Thursday, March 15, 2007

Dummy Trade of the Day - Accredited Home Lenders Holding Co. (Public, NASDAQ:LEND)

As discussed last night, LEND was front and center for me this morning following yesterday's late day surge on high volume. It was very active in the pre-market and gapped up on the open.

The first bar closed weak as expected because a lot of traders who picked up the stock late in the session yesterday, sold the open. The second bar was bullish and the third bar was a neutral inside bar. The fact that the third stick closed in the upper third of the previous bullish bar and printed much less volume, was a plus. An entry above the base formed by the second and third bar highs was contemplated, however, I decided to stick to the rules and wait for the OR high to be taken out. The fourth bar edged above the OR high and closed very strong. At this point, I thought the stock was going to run away from me, but luckily it retested the breakout point, allowing for a second chance to get long. I waited for the rising 5 period EMA to edge up even closer and entered at the beginning of the 6th bar.

Based on the heavy pre-market trade, my ultimate target was a gap fill, however, knowing that was extremely ambitious, my strategy was to stay in the trade until the target was met as long as price did not breach the 5 period EMA on a closing basis. Within that strategy I leave myself open to exit, if things get disorderly or suspect. After tagging the 38% Fibonacci extension, things got a little suspect as a series of "out of the money" transactions started printing on the time and sales screen. This action lasted 10 minutes and was extremely disruptive to the chart pattern especially on the lower timeframes. However, it did not affect the level II screens so I hung in. If we remove the long tail on the 8th bar which was caused by the out of the money trades going through, we have a very orderly chart. Volume was momo and much stronger on the green sticks than the red ones. The gap fill and tag of the 100% Fibonacci extension occurred on extremely high volume, almost a euphoric volume spike, marking the end of the move. There were a lot of shorts being covered in this move today because of yesterday's strong close and the absence of more bad news on the sub-prime lending group.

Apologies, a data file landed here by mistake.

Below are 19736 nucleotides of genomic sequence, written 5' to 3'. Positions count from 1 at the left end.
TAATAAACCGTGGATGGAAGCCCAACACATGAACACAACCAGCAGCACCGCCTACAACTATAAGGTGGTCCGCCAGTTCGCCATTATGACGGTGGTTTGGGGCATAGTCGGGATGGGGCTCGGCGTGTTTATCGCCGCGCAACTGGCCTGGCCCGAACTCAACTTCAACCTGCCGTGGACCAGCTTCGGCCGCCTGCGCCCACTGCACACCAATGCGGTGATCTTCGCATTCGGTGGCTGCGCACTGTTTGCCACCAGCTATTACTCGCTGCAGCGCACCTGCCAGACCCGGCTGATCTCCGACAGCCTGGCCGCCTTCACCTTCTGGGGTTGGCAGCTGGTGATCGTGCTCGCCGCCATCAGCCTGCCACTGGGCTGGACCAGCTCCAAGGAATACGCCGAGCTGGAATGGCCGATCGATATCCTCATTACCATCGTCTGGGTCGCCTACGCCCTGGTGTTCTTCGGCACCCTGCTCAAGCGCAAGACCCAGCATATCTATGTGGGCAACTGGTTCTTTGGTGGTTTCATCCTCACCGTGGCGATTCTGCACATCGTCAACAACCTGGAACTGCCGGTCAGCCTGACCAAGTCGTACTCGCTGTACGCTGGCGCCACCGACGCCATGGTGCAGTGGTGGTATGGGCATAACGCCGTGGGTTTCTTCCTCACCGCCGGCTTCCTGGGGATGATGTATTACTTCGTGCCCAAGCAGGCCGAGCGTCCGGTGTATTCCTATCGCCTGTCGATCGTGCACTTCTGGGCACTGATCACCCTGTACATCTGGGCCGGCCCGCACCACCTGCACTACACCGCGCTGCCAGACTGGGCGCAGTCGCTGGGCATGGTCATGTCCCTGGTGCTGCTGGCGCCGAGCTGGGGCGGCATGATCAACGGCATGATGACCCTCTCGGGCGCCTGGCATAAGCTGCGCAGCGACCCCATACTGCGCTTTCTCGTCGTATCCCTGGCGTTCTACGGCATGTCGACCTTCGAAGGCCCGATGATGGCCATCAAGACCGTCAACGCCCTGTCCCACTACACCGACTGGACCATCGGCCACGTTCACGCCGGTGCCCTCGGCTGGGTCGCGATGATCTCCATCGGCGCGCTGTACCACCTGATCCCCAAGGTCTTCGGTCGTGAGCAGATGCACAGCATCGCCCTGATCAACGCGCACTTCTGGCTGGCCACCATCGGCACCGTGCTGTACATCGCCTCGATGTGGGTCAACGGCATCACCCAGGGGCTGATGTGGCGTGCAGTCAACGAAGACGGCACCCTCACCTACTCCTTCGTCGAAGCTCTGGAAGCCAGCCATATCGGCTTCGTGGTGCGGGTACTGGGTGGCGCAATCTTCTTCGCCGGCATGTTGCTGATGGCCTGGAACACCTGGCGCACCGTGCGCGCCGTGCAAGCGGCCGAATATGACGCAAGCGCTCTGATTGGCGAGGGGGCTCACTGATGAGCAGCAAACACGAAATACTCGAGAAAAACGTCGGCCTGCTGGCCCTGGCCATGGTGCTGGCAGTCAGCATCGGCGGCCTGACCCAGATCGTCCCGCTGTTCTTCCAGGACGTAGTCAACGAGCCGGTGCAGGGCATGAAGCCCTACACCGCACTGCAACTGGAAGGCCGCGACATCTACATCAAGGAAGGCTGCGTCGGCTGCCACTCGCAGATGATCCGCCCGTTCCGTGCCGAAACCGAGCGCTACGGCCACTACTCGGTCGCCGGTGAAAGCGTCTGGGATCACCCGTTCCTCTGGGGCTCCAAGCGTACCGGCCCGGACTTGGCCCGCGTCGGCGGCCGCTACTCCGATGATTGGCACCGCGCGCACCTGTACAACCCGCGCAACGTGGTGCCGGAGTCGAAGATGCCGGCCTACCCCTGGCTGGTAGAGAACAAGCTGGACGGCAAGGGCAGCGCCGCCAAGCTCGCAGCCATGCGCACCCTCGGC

A student reader bought LEND in the upper range on today's action and asks what to do now that the stock closed lower than the purchase price. I can't give investment advice, however, I can read the chart for you. Based on today's close, we have an unconfirmed bullish island reversal. In order for this bullish reversal to confirm, we need to keep today's opening gap, at least partially unfilled.

LEND has been on a path of lower highs and lower lows for quite some time. We need a trend change which means higher lows and eventually higher highs. I know that the stock is trading lower in after hours, however, today's bullish volume spike could signal a reversal is at hand. One thing is for sure, expect more volatility.